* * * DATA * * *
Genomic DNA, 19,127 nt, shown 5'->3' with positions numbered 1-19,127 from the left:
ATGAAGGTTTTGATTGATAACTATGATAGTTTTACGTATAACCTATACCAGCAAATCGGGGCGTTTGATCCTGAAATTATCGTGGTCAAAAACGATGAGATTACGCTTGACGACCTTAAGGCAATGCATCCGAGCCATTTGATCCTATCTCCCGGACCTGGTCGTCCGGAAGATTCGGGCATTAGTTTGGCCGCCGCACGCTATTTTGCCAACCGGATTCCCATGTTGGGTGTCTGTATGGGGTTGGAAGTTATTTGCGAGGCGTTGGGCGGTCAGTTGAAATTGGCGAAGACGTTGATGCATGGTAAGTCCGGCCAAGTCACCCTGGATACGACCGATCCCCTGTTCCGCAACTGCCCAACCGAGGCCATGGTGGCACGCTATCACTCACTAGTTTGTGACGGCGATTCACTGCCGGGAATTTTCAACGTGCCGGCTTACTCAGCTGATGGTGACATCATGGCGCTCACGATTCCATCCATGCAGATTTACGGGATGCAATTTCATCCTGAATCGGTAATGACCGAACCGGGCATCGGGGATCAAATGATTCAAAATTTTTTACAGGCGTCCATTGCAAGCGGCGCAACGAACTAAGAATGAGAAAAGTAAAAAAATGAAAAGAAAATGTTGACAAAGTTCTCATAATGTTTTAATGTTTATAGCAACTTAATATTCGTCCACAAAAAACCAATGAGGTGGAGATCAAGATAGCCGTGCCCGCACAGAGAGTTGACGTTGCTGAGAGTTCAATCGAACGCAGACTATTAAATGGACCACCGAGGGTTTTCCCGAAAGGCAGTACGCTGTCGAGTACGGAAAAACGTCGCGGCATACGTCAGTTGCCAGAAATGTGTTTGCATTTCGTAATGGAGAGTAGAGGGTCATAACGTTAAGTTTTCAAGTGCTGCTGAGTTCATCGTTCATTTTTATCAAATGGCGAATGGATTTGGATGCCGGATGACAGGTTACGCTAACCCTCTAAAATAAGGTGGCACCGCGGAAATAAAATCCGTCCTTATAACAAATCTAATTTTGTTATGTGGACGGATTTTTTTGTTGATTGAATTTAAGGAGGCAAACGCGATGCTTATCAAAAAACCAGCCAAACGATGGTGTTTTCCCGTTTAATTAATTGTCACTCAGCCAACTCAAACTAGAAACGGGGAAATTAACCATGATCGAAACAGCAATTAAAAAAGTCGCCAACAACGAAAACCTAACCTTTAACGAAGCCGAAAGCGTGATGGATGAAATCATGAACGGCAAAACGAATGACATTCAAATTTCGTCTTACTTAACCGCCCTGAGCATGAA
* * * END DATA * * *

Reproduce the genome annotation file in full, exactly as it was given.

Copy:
Genomic DNA, 19,127 nt, shown 5'->3' with positions numbered 1-19,127 from the left:
ATGAAGGTTTTGATTGATAACTATGATAGTTTTACGTATAACCTATACCAGCAAATCGGGGCGTTTGATCCTGAAATTATCGTGGTCAAAAACGATGAGATTACGCTTGACGACCTTAAGGCAATGCATCCGAGCCATTTGATCCTATCTCCCGGACCTGGTCGTCCGGAAGATTCGGGCATTAGTTTGGCCGCCGCACGCTATTTTGCCAACCGGATTCCCATGTTGGGTGTCTGTATGGGGTTGGAAGTTATTTGCGAGGCGTTGGGCGGTCAGTTGAAATTGGCGAAGACGTTGATGCATGGTAAGTCCGGCCAAGTCACCCTGGATACGACCGATCCCCTGTTCCGCAACTGCCCAACCGAGGCCATGGTGGCACGCTATCACTCACTAGTTTGTGACGGCGATTCACTGCCGGGAATTTTCAACGTGCCGGCTTACTCAGCTGATGGTGACATCATGGCGCTCACGATTCCATCCATGCAGATTTACGGGATGCAATTTCATCCTGAATCGGTAATGACCGAACCGGGCATCGGGGATCAAATGATTCAAAATTTTTTACAGGCGTCCATTGCAAGCGGCGCAACGAACTAAGAATGAGAAAAGTAAAAAAATGAAAAGAAAATGTTGACAAAGTTCTCATAATGTTTTAATGTTTATAGCAACTTAATATTCGTCCACAAAAAACCAATGAGGTGGAGATCAAGATAGCCGTGCCCGCACAGAGAGTTGACGTTGCTGAGAGTTCAATCGAACGCAGACTATTAAATGGACCACCGAGGGTTTTCCCGAAAGGCAGTACGCTGTCGAGTACGGAAAAACGTCGCGGCATACGTCAGTTGCCAGAAATGTGTTTGCATTTCGTAATGGAGAGTAGAGGGTCATAACGTTAAGTTTTCAAGTGCTGCTGAGTTCATCGTTCATTTTTATCAAATGGCGAATGGATTTGGATGCCGGATGACAGGTTACGCTAACCCTCTAAAATAAGGTGGCACCGCGGAAATAAAATCCGTCCTTATAACAAATCTAATTTTGTTATGTGGACGGATTTTTTTGTTGATTGAATTTAAGGAGGCAAACGCGATGCTTATCAAAAAACCAGCCAAACGATGGTGTTTTCCCGTTTAATTAATTGTCACTCAGCCAACTCAAACTAGAAACGGGGAAATTAACCATGATCGAAACAGCAATTAAAAAAGTCGCCAACAACGAAAACCTAACCTTTAACGAAGCCGAAAGCGTGATGGATGAAATCATGAACGGCAAAACGAATGACATTCAAATTTCGTCTTACTTAACCGCCCTGAGCATGAA